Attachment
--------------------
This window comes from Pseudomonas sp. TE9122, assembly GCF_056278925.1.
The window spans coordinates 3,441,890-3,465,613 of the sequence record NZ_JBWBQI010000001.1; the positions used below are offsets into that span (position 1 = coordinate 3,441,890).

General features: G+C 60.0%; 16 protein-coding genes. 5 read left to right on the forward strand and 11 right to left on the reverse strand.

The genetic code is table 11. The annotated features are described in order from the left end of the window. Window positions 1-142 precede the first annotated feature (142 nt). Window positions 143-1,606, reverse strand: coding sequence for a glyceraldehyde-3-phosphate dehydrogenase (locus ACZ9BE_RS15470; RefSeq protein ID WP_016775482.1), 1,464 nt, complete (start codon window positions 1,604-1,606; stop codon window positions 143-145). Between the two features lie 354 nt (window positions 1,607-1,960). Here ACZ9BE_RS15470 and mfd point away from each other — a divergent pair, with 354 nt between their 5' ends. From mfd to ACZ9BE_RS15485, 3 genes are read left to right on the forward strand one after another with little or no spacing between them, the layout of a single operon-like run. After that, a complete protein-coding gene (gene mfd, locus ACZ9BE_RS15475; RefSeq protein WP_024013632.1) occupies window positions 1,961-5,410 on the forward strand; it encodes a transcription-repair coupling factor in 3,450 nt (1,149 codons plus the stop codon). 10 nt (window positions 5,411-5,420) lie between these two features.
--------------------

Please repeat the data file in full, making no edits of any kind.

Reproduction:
This window comes from Pseudomonas sp. TE9122, assembly GCF_056278925.1.
The window spans coordinates 3,441,890-3,465,613 of the sequence record NZ_JBWBQI010000001.1; the positions used below are offsets into that span (position 1 = coordinate 3,441,890).

General features: G+C 60.0%; 16 protein-coding genes. 5 read left to right on the forward strand and 11 right to left on the reverse strand.

The genetic code is table 11. The annotated features are described in order from the left end of the window. Window positions 1-142 precede the first annotated feature (142 nt). Window positions 143-1,606, reverse strand: coding sequence for a glyceraldehyde-3-phosphate dehydrogenase (locus ACZ9BE_RS15470; RefSeq protein ID WP_016775482.1), 1,464 nt, complete (start codon window positions 1,604-1,606; stop codon window positions 143-145). Between the two features lie 354 nt (window positions 1,607-1,960). Here ACZ9BE_RS15470 and mfd point away from each other — a divergent pair, with 354 nt between their 5' ends. From mfd to ACZ9BE_RS15485, 3 genes are read left to right on the forward strand one after another with little or no spacing between them, the layout of a single operon-like run. After that, a complete protein-coding gene (gene mfd, locus ACZ9BE_RS15475; RefSeq protein WP_024013632.1) occupies window positions 1,961-5,410 on the forward strand; it encodes a transcription-repair coupling factor in 3,450 nt (1,149 codons plus the stop codon). 10 nt (window positions 5,411-5,420) lie between these two features.